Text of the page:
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All the beer you drink is owned by one company

Bottles of Budweiser and Miller Lite beer
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Bottles of Budweiser and Miller Lite beer

If you like cheap beer, then this is the merger for you.

Global megabrewer Anheuser-Busch InBev announced Tuesday that it had reached a tentative agreement to purchase its rival SABMiller for $104 billion. If it's finalized, it would be the fourth largest takeover deal in history and the biggest this year. That means that rival brews like Budweiser and Miller Lite would be sold by the same company.

AB InBev brews brands like Stella Artois, Beck's and Leffe. SABMiller makes Peroni, Leinenkugel's and Coors, through an agreement with Molson Coors Brewing Co.

The deal needs to be approved by regulators, and would make Belgium's AB InBev, the world's largest brewer, even bigger and would give it a jump in emerging markets. It could mean rising beer prices around the world. Together, the company would dominate global beer sales with nearly 30 percent market share, three times its next rival, Heineken.

One of London-based SABMiller's major selling points is that it offers AB InBev overseas expansion possibilities. Forty-three of SABMiller's 210 brands are in Africa, according to the company's website. Thirty are in Latin America.

The company has been positioning itself for expansion in the developing world for years. Revenues from Latin America for example have increased 6 percent on an annual basis over five years, and over 30 percent growth in international brands in the area, according to a recent earnings call.

Growth in beer consumption in Africa is also a driver for AB InBev. The continent is one of the world's strongest emerging markets for beer sales. It's forecast to make up 33 percent of SABMiller's total global sales in fiscal 2017, up from 18 percent in 2013.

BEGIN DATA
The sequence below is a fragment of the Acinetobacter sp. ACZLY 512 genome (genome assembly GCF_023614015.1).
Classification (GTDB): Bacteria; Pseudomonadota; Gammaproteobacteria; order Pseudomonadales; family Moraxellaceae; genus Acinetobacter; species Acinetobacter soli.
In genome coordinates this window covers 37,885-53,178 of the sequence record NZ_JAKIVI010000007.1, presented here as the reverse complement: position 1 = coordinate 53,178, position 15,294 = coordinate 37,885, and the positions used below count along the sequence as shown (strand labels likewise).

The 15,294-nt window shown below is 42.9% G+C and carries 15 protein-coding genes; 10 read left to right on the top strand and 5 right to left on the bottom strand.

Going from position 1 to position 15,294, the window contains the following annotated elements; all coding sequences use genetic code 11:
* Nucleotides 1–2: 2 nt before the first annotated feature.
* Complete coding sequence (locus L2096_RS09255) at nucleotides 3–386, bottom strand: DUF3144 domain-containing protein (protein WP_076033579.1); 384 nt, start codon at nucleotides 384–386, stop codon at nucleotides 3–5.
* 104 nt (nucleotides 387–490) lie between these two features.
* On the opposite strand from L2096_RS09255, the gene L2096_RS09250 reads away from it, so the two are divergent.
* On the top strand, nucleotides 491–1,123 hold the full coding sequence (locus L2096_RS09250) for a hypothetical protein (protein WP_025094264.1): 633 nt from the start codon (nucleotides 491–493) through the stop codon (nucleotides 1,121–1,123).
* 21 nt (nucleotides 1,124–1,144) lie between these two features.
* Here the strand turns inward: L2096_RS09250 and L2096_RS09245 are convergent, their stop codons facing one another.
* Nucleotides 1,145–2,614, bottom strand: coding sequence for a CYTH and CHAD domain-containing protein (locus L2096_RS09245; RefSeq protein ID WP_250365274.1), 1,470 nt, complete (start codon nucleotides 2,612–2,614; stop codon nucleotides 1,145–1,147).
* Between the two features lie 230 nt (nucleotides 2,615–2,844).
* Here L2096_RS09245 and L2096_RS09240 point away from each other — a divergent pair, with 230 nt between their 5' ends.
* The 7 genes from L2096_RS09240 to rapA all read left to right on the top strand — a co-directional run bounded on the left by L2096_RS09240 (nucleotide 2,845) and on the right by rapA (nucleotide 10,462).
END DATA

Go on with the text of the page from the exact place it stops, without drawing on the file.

One questionable spot in growth for the brewing behemoth may be China, where the economic slowdown threatens beer sales. AB InBev has a 16 percent market share in China, selling its global Budweiser, Corona and Stella Artois as well as regional Double Deer, KK and Jinling.

SABMiller co-owns Snow, of which 106.6 million hectoliters was consumed in China in 2014, according to The Wall Street Journal. That's 21 percent of the nation's beer consumption by volume and makes Snow the world's largest-selling beer. But intense competition there makes turning a profit tricky. While around 20 percent of SABMiller's sales by volume come from China, only 2 percent of its operating profit do.

The big beer brands have been in trouble for years. Consumers have increasingly chosen higher-end craft beers instead of the typical cans of Bud Light and Miller. Global consumption of wine and liquor also has increased and further displaced beer's dominance. Budweiser's market share in 2014 was down nearly 8 percent from 2012, according to figures from Beer Marketer's Insights.

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CORRECTION: Anheuser-Busch InBev announced Tuesday that it had reached a tentative agreement to purchase its rival SABMiller for $104 billion. The amount was misstated in an earlier version of this article.